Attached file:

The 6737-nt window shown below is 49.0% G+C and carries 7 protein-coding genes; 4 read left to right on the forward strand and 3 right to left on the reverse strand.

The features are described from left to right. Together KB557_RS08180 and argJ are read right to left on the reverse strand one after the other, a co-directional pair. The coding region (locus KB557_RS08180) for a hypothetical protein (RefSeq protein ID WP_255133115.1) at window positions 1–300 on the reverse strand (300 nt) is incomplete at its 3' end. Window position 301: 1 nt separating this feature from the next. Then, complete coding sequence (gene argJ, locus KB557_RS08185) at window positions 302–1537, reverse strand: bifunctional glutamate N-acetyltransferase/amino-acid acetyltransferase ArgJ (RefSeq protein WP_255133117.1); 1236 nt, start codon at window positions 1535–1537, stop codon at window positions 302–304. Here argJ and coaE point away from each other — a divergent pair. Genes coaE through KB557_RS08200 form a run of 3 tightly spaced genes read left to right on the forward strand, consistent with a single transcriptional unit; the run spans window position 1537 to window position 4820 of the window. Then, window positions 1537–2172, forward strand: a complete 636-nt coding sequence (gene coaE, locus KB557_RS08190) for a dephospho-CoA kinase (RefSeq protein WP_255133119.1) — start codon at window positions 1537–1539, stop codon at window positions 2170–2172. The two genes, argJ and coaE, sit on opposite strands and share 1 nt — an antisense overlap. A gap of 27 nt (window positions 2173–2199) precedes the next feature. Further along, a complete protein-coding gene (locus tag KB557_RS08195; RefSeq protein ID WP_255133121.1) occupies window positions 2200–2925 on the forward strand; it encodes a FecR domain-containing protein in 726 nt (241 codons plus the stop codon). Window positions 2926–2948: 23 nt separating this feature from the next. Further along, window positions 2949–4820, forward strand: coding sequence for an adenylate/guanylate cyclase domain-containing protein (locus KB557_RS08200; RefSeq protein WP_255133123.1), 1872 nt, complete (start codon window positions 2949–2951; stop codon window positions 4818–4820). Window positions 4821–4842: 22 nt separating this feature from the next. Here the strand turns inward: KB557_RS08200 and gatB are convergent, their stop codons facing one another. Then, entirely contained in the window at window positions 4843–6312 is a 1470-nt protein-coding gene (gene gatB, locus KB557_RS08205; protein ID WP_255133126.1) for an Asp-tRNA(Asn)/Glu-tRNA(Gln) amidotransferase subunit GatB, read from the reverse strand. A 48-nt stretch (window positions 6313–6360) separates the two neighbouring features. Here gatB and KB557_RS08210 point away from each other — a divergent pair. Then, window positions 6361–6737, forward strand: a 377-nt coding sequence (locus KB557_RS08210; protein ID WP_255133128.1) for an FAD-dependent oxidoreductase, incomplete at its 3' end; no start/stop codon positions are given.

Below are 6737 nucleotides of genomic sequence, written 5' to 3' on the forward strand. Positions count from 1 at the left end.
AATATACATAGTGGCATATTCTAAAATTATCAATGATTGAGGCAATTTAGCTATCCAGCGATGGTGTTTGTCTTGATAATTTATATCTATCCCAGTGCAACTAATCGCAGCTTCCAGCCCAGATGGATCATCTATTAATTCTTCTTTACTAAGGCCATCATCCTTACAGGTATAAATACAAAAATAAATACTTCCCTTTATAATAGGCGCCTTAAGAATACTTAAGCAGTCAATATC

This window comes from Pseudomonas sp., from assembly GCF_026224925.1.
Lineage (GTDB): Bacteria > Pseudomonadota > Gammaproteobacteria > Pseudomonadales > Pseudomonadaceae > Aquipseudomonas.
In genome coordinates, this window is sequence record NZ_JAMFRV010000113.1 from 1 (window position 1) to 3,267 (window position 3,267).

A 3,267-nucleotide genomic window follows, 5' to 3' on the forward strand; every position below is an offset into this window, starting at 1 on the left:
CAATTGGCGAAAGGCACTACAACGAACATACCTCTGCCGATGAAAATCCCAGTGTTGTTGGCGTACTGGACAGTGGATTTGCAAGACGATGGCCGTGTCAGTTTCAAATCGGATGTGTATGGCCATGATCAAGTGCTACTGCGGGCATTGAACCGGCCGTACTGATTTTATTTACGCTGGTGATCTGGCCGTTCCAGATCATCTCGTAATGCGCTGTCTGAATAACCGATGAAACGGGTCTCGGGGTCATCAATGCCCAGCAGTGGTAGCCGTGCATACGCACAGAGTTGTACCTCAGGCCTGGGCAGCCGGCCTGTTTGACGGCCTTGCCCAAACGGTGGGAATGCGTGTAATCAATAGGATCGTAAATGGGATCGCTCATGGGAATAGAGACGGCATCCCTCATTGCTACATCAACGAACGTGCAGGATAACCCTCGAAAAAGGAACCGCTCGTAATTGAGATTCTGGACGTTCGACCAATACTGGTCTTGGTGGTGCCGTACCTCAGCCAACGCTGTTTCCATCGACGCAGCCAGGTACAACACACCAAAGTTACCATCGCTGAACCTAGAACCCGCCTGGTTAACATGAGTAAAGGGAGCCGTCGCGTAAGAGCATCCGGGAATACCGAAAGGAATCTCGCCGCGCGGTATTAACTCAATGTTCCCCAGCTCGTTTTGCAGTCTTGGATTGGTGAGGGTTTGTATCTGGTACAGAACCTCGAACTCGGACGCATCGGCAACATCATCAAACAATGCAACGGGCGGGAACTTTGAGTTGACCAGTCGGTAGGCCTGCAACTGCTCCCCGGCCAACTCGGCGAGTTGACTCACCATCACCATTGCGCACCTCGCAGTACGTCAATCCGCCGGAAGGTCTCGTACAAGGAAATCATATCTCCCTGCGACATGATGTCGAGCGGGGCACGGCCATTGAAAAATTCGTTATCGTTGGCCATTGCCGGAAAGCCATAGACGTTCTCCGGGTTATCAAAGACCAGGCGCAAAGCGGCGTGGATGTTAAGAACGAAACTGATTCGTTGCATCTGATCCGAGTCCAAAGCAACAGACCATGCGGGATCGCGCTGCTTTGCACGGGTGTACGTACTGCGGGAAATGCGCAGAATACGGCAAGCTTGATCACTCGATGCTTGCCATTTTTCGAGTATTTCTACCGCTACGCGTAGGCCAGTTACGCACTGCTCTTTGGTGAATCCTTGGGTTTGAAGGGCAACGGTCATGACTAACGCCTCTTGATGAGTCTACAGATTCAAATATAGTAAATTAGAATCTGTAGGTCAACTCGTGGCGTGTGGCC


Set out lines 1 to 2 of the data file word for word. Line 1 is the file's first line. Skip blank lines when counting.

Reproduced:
The 6737-nt window shown below is 49.0% G+C and carries 7 protein-coding genes; 4 read left to right on the forward strand and 3 right to left on the reverse strand.

The features are described from left to right. Together KB557_RS08180 and argJ are read right to left on the reverse strand one after the other, a co-directional pair. The coding region (locus KB557_RS08180) for a hypothetical protein (RefSeq protein ID WP_255133115.1) at window positions 1–300 on the reverse strand (300 nt) is incomplete at its 3' end. Window position 301: 1 nt separating this feature from the next. Then, complete coding sequence (gene argJ, locus KB557_RS08185) at window positions 302–1537, reverse strand: bifunctional glutamate N-acetyltransferase/amino-acid acetyltransferase ArgJ (RefSeq protein WP_255133117.1); 1236 nt, start codon at window positions 1535–1537, stop codon at window positions 302–304. Here argJ and coaE point away from each other — a divergent pair. Genes coaE through KB557_RS08200 form a run of 3 tightly spaced genes read left to right on the forward strand, consistent with a single transcriptional unit; the run spans window position 1537 to window position 4820 of the window. Then, window positions 1537–2172, forward strand: a complete 636-nt coding sequence (gene coaE, locus KB557_RS08190) for a dephospho-CoA kinase (RefSeq protein WP_255133119.1) — start codon at window positions 1537–1539, stop codon at window positions 2170–2172. The two genes, argJ and coaE, sit on opposite strands and share 1 nt — an antisense overlap. A gap of 27 nt (window positions 2173–2199) precedes the next feature. Further along, a complete protein-coding gene (locus tag KB557_RS08195; RefSeq protein ID WP_255133121.1) occupies window positions 2200–2925 on the forward strand; it encodes a FecR domain-containing protein in 726 nt (241 codons plus the stop codon). Window positions 2926–2948: 23 nt separating this feature from the next. Further along, window positions 2949–4820, forward strand: coding sequence for an adenylate/guanylate cyclase domain-containing protein (locus KB557_RS08200; RefSeq protein WP_255133123.1), 1872 nt, complete (start codon window positions 2949–2951; stop codon window positions 4818–4820). Window positions 4821–4842: 22 nt separating this feature from the next. Here the strand turns inward: KB557_RS08200 and gatB are convergent, their stop codons facing one another. Then, entirely contained in the window at window positions 4843–6312 is a 1470-nt protein-coding gene (gene gatB, locus KB557_RS08205; protein ID WP_255133126.1) for an Asp-tRNA(Asn)/Glu-tRNA(Gln) amidotransferase subunit GatB, read from the reverse strand. A 48-nt stretch (window positions 6313–6360) separates the two neighbouring features. Here gatB and KB557_RS08210 point away from each other — a divergent pair. Then, window positions 6361–6737, forward strand: a 377-nt coding sequence (locus KB557_RS08210; protein ID WP_255133128.1) for an FAD-dependent oxidoreductase, incomplete at its 3' end; no start/stop codon positions are given.